Rapid urbanization, deforestation and intensive livestock farming to keep up with the human population's growing demand for land and food have led to encroachments of wildlife habitats, thus increased the chances of virus spillover. The risks of a full-blown pandemic are only exacerbated by an interconnected modern world.

"Increased trends in land use change, combined with increased trends in trade, and global travels, are expected to increase the frequency of pandemics in future," said Anne Larigauderie, executive secretary of IPBES, the panel of UN experts on biodiversity.

IPBES estimates that zoonoses kill some 700,000 people a year. The latest pandemic has already claimed more than 550,000 lives globally.

Experts have warned that many other pandemics of this nature will follow if nothing changes.

A soy field in a deforested area in Belterra, Para state, Brazil. /AP

A soy field in a deforested area in Belterra, Para state, Brazil. /AP

Who are overpopulating?

The inevitable question to the renewed misanthropy in the wake of COVID-19 is where exactly "overpopulation" occurs. In fact, as UN figures show, world population growth rates are on a trajectory to stabilize in the coming decades as birthrates decline worldwide.

However, this doesn't mean that resource consumption will slow anytime soon. According to the UN Environment Program, human consumption of natural resources has tripled in 40 years. Meanwhile, the biggest contributors to climate change are the world's richest 10 percent, according to Oxfam, whereas African countries with high birthrates, like Niger, produce the least carbon footprints.

Critics of the Malthusian presupposition have pointed out that advocates of population reduction often like to invoke imagery of impoverished slums in developing countries to illustrate the ills of "overpopulation." And like Malthus' opposition to the English Poor Laws, which would feed the poor and thus encourage them to reproduce, blaming the world's poorest for resource scarcity while condoning their suffering as nature's balancing act can be ethically problematic.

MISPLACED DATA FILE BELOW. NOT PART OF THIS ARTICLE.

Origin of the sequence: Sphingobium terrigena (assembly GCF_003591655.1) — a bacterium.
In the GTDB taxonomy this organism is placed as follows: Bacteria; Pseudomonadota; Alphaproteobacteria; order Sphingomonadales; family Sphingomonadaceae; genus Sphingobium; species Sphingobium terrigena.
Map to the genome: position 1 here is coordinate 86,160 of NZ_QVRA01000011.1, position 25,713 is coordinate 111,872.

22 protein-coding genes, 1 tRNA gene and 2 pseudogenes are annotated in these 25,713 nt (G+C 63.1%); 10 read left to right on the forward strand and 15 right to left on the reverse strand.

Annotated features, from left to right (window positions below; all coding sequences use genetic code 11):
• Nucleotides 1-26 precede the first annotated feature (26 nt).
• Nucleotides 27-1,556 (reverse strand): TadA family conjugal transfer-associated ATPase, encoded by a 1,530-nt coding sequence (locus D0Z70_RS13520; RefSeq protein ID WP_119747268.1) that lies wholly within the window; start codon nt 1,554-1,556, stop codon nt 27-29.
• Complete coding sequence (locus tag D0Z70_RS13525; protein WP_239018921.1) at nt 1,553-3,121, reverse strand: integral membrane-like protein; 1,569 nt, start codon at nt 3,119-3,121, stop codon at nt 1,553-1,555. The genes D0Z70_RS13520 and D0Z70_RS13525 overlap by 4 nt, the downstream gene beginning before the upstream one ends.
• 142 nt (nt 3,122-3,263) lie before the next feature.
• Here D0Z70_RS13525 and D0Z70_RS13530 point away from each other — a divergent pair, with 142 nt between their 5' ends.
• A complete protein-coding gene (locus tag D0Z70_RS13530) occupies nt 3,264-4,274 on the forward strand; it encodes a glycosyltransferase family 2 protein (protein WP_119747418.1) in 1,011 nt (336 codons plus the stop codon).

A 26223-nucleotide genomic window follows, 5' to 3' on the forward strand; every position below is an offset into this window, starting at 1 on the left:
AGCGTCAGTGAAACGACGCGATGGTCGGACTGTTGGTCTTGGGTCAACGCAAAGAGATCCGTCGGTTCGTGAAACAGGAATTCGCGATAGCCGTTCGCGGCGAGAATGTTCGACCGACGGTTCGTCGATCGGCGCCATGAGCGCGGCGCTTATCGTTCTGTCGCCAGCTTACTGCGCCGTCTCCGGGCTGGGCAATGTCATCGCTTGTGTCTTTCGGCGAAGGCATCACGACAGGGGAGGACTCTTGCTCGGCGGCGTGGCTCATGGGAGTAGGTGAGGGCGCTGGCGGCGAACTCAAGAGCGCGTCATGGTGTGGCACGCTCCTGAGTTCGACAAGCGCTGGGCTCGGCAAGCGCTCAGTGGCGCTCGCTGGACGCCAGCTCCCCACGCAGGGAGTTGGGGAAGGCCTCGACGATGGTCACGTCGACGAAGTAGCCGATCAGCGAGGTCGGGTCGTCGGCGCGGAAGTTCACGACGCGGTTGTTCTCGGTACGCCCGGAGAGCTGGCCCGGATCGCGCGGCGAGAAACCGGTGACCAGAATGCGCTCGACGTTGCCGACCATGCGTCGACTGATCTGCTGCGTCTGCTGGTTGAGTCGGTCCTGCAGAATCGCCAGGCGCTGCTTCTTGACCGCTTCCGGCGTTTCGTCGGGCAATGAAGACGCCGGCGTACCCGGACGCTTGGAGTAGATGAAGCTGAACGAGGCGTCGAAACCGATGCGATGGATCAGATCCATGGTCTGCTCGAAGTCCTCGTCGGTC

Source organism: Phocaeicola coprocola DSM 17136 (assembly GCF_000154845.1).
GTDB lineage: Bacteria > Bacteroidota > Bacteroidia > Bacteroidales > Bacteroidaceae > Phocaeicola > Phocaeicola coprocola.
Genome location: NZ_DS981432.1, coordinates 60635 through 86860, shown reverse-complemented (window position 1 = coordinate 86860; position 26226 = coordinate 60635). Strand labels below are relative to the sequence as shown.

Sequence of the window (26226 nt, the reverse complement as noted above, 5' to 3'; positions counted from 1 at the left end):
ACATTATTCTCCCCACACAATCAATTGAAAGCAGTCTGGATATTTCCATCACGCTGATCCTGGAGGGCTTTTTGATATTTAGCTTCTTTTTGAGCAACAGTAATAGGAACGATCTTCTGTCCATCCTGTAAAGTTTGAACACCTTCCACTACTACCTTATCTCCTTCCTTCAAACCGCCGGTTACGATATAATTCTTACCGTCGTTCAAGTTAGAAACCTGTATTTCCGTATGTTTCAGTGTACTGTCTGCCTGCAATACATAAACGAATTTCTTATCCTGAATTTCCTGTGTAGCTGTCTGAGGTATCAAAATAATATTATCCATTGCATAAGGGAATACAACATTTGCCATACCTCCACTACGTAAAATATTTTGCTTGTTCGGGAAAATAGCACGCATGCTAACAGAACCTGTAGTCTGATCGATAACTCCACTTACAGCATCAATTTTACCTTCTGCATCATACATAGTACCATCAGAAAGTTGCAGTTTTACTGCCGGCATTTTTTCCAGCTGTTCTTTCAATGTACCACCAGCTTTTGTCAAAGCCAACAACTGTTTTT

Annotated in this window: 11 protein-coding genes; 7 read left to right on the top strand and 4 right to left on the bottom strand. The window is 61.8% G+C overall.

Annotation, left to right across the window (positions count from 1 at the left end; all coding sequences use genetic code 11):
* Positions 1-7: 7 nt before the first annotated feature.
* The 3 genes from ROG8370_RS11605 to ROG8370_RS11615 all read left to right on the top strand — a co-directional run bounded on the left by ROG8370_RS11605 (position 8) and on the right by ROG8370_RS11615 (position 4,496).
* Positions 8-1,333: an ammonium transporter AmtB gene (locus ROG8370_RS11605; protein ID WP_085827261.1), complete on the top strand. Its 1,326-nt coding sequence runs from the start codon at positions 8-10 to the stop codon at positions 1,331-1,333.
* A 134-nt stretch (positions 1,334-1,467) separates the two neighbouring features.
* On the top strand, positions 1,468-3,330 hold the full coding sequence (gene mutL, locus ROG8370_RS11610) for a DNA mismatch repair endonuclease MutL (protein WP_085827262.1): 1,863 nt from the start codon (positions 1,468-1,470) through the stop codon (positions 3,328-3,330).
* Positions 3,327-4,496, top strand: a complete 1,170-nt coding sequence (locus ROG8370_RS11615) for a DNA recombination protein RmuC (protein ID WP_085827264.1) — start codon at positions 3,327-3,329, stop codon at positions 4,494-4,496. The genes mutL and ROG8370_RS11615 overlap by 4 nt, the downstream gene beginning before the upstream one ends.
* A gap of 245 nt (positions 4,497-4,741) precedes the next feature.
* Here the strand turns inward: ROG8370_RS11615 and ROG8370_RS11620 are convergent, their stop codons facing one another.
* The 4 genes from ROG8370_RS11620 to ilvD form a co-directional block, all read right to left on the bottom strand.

Underlining this narrative of the overpopulated third world is the Western-centric view of what is natural and civilized. The recent association of infectious disease outbreaks with Asia's "wet markets" and dietary practices has ignited existing prejudice toward certain ethnicities.

Human rights activists say the overpopulation argument tends to sidestep the more urgent need for accessible healthcare, as vulnerable groups are disproportionately suffering and dying from COVID-19 and its repercussions.

Besides, pandemics were not a problem unique to the modern world. The Bubonic Plague killed 75-200 million people in the 14th century, when the population was less than half a billion.

Considering how densely populated cities in Asia have successfully mitigated COVID-19 in the past few months, to have less deaths and suffering in the 21st century may still be a choice.

Read more: How can we save the elderly during the pandemic?

(Cover photo by Qu Bo)